Financial vs. Emotional Support

The first day of teaching four weeks ago filled me with nerves but being met by a sea of smiling faces from my first group – Baharini Youth – immediately put me at ease. Since the first session this group seem to have been one step ahead and I was very excited when a couple of ideas they tested made money (one a profit of just over 1000Ksh!). Since then, the group have shown curiosity about the loan, wondering if it was a long term relationship with Balloon Kenya or just a one off payment.

Even though I enjoy working with this group so much, I have often wondered why they need help setting up their businesses. They seem so in tune with the ethos of the curriculum and are already making a small sum with an idea that has the potential to expand, so why do they need funding? This begs the bigger question – how important really is the financial support the programme offers?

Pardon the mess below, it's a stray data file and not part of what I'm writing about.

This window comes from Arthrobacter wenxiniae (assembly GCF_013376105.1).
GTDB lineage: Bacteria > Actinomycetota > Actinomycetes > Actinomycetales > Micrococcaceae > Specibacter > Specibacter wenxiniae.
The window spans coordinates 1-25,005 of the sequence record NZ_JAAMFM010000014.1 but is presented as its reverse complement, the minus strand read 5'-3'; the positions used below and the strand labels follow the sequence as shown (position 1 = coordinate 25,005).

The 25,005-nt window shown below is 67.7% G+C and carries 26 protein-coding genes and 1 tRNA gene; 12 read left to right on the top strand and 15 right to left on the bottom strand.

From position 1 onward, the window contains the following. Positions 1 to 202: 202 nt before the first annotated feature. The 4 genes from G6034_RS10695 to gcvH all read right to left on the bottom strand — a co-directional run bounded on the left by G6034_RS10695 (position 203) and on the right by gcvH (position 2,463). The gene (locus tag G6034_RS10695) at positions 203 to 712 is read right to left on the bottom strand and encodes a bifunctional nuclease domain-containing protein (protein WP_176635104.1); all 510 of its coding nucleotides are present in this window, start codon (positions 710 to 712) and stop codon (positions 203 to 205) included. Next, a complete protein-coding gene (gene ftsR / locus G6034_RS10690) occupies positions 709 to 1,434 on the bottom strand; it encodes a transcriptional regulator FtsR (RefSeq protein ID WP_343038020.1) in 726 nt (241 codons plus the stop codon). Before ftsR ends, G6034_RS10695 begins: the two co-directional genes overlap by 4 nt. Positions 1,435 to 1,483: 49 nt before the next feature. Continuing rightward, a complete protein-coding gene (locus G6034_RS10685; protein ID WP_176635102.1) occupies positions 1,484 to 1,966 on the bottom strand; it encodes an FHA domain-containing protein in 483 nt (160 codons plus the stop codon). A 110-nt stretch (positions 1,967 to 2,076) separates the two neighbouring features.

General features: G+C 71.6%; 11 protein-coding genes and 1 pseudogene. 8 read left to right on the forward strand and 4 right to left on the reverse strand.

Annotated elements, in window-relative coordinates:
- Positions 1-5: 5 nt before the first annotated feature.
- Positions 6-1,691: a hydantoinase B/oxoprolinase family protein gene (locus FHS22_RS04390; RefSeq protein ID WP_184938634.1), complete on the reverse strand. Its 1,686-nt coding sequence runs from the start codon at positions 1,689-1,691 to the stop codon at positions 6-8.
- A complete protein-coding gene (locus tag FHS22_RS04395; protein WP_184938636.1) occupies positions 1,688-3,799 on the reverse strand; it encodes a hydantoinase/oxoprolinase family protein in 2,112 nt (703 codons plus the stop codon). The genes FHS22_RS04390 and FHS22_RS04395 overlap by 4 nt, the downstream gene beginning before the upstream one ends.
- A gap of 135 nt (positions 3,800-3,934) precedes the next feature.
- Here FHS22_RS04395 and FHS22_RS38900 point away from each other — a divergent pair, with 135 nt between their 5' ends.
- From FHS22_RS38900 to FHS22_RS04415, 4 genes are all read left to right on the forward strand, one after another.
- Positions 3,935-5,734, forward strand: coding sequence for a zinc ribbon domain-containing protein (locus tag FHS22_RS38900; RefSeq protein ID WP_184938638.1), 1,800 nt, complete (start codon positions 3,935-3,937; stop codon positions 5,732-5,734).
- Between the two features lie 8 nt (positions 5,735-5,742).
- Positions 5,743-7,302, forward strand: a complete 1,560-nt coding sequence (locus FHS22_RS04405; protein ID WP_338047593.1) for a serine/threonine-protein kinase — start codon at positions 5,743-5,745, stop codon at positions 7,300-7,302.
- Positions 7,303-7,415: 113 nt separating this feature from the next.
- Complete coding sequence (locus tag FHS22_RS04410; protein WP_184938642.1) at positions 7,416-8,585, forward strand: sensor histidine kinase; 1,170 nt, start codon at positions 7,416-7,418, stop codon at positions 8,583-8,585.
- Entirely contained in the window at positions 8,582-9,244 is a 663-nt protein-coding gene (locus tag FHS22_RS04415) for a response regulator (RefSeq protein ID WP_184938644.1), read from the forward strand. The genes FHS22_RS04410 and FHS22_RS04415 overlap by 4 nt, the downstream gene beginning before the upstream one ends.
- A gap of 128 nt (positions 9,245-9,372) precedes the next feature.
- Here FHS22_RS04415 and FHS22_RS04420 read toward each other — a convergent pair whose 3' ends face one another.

Firstly, I believe that the prospect of receiving funding is very important because it not only sets a goal for the groups, but also motivates them to succeed as another party (Balloon Kenya) is demonstrating confidence in their idea by investing. Maybe without this focus and goal of funding the efforts that groups put into this programme might seem less important.

However, the focus of the programme is not solely the funding but also the emotional support that mentors offer their groups. All the groups I support are always proud to present their findings from outside of the sessions showing how important the mentors of each group are for the motivation of their groups. The programme also seems to have helped to give each person in the groups a sense of belonging as well as letting them explore their own ideas in a supportive and accepting setting.

Thus, although funding is important, there is more to the programme than just giving money to the groups, as the emotional support that goes hand in hand with it is just as valuable.